Having spent time as part of the Byzantine and Ottoman Empires during its history, today Western Armenia straddles modern day Turkey and has a global diaspora united by the Western Armenian language.
Western Armenia is the western area of the Armenian Highlands, situated in the eastern part of Turkey, near the borders with Azerbaijan, Iran and Armenia itself. Although the Western Armenian diaspora is scattered all over the world, various dialects and variations of the Western Armenian language are spoken as unofficial languages in the likes of Georgia, parts of the Middle East and, understandably, Turkey.
Western Armenia emerged when the area considered the historical Armenian homeland was split, with the Eastern side falling under the Sasanian Empire and the west within the Byzantine Empire in the 1st century. In the mid 16th century Western Armenia fell under Ottoman rule where it remained until the breakout of the First World War. The region and its people were victim to widespread massacres in the late 19th century, as well as the disputed Armenian Genocide in 1915. While the number of total deaths is difficult to ascertain, the massacre deaths are estimated at anything up to 300,000, while the genocide may have claimed the lives of as many as 1.5 million people.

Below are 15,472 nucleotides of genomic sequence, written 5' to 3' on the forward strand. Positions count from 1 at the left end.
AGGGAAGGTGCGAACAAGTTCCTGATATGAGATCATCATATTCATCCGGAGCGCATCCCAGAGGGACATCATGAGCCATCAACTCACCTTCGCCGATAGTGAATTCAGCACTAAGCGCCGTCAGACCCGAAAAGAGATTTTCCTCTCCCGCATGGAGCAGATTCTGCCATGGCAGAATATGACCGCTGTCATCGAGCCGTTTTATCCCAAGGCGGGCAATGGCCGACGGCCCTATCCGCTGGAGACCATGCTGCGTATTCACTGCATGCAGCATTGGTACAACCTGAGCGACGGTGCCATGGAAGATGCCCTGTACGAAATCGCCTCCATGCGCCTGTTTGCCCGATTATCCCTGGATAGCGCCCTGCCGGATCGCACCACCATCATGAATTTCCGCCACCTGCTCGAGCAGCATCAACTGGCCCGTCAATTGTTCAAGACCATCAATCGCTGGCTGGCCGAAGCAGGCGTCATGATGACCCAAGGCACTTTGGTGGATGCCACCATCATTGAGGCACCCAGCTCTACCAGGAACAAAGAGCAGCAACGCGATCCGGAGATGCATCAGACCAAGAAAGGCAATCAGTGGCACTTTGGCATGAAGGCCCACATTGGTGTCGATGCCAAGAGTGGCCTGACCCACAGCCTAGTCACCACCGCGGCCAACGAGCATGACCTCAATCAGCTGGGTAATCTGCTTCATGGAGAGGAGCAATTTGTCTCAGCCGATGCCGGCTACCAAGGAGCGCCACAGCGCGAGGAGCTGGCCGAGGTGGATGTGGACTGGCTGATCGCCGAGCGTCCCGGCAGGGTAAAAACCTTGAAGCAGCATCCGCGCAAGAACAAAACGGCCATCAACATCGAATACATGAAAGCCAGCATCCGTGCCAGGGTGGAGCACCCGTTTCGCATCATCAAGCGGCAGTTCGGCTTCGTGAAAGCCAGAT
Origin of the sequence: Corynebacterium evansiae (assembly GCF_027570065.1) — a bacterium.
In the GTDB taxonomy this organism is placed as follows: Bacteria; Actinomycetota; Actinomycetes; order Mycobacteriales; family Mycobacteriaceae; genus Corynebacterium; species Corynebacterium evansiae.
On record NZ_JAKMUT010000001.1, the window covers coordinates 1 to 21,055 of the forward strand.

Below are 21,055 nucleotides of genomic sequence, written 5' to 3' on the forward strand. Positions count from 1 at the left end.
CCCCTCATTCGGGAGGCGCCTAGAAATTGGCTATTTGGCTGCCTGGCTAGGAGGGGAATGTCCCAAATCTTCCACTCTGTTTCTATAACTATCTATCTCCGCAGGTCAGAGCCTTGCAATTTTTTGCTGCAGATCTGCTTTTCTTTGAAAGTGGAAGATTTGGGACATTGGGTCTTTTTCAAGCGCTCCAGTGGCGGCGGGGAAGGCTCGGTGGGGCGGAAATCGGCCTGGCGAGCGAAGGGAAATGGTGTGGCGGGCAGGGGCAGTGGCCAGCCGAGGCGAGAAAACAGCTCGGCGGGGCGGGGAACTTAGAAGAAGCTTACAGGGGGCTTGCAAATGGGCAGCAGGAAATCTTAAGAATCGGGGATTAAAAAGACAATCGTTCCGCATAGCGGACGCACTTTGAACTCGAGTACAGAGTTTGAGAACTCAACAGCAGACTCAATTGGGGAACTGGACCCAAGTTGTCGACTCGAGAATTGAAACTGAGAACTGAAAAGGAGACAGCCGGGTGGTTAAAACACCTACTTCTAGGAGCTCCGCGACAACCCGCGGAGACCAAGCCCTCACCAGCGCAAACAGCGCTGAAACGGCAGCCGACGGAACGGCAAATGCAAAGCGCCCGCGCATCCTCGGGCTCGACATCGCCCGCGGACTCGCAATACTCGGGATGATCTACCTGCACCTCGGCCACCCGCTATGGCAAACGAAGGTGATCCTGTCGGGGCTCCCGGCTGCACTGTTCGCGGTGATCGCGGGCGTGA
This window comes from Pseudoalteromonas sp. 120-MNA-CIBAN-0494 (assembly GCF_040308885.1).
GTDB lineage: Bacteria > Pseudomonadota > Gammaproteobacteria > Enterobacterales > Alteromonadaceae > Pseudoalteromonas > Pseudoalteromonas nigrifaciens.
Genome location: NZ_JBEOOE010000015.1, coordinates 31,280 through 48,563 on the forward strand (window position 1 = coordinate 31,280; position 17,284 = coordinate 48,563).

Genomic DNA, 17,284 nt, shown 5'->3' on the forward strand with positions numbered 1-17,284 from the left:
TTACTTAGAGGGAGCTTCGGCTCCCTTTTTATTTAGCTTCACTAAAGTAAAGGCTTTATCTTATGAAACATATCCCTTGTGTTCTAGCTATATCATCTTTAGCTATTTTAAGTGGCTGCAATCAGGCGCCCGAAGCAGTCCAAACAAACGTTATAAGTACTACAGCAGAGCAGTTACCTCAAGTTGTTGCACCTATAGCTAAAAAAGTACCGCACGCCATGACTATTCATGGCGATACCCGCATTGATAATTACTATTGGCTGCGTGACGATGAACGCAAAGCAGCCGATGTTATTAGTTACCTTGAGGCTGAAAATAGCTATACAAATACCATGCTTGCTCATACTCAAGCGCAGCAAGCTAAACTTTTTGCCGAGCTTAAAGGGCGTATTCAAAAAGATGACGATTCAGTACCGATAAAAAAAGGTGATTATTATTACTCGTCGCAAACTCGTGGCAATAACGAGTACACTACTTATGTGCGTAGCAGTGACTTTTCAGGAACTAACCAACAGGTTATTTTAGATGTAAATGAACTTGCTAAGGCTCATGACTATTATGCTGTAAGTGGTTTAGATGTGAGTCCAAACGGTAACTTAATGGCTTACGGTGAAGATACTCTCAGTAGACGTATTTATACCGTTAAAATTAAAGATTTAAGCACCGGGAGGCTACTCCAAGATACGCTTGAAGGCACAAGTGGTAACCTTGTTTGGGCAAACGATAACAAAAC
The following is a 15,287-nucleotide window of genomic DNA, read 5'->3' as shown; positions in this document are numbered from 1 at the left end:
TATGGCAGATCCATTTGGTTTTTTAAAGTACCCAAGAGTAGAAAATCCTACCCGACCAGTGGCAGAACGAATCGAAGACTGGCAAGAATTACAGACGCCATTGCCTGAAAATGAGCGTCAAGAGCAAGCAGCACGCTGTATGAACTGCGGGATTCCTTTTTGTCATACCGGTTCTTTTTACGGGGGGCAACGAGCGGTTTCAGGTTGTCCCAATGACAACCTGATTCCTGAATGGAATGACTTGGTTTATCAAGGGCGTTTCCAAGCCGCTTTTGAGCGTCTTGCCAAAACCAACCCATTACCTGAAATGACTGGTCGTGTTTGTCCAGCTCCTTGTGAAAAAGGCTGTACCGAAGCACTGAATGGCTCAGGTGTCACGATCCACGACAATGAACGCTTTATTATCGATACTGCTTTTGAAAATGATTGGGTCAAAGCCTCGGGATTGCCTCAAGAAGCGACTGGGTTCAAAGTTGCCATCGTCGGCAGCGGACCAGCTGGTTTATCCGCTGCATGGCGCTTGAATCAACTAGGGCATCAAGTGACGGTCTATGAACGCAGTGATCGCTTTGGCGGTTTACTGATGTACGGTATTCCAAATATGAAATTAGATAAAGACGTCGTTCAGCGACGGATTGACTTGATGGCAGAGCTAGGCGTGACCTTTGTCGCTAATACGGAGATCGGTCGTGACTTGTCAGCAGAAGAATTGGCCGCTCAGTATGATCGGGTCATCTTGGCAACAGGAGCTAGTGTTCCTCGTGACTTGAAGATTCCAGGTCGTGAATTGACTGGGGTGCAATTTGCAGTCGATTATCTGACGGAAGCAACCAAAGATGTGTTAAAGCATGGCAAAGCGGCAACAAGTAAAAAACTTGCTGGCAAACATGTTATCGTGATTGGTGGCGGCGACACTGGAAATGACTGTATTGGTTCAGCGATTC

The Caucasus Campaign by the Russians during the First World War saw most areas of the Ottoman Empire fall under their temporary control, until the Republic or Turkey was formed in 1919. The Treaty of Sèvres in 1920 designated Armenia as an official state, but the area considered Western Armenia, or Ottoman Armenia, became part of Turkey, where it has remained ever since.
As it stands, Armenia has no political power or official claim to Western Armenia and it remains part of Turkey. The Armenian Revolutionary Federation (ARF) is a socialist party that was founded in present day Georgia in the late 19th century, but operates in Armenia as well as countries with an Armenia diaspora, including Turkey. The party is a strong supporter of Armenian nationalism, campaigning for a united Armenia (that includes Western Armenia) and the recognition of the Armenian genocide that they maintain occurred under the Ottoman Empire (and latterly, Turkey) from 1914 to 1923.
The ARF also publish a number of newspapers (in Western Armenian, Eastern Armenian and English), predominantly in North America and the Middle East, as well as two television channels in Armenia, the US and Canada.
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The Armenian Genocide has scattered the Western Armenian population, with the majority of ethnic Armenians leaving the area and settling in Istanbul (on the other side of the country). Most speak Turkish as their first language, with less than 20% speaking Armenian, and even less using the Western dialect.
Turkey also has a population of “Crypto Armenians” or “Hidden Armenians”, which is a term applied to those ethnic Armenian communities who hid and converted to Islam to conceal their ethnicity in an attempt to escape genocide, the majority of which live in Western Armenia today.